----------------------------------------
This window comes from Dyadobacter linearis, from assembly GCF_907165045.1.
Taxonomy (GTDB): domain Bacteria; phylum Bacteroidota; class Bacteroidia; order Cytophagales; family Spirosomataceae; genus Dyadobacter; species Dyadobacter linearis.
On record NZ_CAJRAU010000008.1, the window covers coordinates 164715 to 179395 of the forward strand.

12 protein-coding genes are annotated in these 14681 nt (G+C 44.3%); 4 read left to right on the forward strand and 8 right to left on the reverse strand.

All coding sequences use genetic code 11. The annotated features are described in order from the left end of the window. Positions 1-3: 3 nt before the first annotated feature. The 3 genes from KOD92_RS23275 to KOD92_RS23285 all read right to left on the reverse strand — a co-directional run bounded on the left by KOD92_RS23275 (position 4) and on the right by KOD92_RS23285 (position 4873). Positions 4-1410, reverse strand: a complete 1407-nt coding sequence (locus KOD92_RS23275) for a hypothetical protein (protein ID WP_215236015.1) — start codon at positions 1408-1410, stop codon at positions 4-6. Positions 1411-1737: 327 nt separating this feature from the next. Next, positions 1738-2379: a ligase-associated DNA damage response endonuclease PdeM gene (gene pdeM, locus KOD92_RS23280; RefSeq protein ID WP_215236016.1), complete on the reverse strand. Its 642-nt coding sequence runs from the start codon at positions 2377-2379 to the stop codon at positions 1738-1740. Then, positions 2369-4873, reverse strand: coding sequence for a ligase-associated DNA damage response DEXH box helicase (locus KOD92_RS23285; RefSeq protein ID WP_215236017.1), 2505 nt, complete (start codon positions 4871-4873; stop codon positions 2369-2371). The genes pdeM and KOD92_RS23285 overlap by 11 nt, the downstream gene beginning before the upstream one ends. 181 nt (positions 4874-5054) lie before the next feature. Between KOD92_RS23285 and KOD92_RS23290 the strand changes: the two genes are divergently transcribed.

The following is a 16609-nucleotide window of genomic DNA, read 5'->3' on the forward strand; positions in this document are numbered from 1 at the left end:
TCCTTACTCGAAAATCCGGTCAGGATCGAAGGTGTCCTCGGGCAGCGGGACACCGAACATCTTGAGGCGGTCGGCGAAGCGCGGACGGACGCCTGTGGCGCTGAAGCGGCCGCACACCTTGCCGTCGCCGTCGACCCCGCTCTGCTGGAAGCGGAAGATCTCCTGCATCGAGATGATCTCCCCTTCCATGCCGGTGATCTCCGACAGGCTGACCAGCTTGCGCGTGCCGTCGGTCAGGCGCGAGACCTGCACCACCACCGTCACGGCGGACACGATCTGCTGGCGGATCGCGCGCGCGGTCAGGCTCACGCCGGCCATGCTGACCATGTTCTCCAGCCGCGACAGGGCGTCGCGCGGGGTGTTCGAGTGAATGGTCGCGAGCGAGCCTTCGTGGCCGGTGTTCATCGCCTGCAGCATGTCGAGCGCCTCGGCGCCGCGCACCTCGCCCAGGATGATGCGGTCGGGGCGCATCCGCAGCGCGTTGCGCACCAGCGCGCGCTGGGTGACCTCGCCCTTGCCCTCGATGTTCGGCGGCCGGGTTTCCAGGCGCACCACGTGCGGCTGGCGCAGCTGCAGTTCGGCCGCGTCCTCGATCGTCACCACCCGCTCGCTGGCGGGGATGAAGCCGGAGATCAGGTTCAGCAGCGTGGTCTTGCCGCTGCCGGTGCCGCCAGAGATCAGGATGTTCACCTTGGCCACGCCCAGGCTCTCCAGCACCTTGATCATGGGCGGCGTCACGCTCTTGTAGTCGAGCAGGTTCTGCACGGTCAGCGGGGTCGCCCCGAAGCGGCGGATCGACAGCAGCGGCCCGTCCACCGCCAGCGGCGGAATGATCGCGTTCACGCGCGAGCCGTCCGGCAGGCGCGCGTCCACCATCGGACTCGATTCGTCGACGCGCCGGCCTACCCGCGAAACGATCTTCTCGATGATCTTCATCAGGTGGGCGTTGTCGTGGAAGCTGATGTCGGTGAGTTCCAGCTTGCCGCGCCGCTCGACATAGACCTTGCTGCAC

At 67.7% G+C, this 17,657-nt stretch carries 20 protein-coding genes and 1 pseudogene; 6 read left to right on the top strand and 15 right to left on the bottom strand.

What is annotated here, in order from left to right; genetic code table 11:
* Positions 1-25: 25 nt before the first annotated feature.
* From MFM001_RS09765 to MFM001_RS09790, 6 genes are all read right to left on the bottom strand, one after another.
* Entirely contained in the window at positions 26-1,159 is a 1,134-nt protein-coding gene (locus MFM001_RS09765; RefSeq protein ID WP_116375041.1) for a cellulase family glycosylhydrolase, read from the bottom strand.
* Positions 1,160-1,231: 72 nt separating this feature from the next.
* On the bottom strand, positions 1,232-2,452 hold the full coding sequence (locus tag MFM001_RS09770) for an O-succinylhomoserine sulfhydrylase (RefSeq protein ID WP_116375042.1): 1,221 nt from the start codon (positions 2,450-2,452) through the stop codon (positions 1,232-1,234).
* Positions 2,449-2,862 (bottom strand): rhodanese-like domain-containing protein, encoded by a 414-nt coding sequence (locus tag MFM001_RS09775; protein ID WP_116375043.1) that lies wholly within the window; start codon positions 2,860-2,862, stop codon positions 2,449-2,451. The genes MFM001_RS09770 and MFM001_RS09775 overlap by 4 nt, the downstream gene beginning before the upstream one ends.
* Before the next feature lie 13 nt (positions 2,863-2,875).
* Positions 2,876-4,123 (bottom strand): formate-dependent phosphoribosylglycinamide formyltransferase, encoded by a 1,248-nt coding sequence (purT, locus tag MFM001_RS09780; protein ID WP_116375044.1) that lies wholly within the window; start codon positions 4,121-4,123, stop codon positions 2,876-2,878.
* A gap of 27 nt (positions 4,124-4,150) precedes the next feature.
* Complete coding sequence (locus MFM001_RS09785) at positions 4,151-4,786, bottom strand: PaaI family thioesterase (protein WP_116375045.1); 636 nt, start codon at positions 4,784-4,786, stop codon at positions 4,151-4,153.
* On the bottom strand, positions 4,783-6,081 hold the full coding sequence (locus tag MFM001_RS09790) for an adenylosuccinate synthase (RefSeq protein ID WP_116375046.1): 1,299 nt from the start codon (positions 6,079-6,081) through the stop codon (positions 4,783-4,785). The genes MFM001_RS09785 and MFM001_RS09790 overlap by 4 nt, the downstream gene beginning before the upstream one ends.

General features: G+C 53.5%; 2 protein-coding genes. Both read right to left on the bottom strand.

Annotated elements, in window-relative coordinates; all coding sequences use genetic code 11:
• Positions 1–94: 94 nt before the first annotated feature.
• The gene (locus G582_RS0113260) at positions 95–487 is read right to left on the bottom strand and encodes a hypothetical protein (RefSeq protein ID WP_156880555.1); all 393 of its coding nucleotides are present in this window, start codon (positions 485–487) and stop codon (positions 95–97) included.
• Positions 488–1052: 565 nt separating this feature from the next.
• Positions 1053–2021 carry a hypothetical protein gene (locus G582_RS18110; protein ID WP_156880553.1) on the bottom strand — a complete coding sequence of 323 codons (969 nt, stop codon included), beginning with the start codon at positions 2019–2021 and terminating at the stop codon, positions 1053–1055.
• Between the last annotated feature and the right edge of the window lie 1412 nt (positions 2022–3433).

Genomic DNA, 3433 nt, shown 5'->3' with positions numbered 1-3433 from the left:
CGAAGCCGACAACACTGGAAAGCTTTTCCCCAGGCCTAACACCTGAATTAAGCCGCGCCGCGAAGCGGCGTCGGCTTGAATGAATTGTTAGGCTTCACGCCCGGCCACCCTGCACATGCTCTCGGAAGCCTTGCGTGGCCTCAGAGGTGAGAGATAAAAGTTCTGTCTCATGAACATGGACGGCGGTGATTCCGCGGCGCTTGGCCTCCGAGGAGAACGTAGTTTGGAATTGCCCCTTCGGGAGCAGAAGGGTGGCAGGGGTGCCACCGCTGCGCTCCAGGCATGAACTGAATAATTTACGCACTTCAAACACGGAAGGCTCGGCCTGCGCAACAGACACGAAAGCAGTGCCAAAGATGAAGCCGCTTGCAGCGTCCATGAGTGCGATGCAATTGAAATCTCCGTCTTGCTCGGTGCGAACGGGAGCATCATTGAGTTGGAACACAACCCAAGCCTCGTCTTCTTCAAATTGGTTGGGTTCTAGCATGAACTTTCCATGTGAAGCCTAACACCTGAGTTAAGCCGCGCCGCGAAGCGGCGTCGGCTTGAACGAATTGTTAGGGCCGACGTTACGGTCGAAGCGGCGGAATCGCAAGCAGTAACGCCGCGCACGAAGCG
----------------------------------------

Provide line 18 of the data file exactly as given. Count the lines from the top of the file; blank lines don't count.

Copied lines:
* A gap of 27 nt (positions 4,124-4,150) precedes the next feature.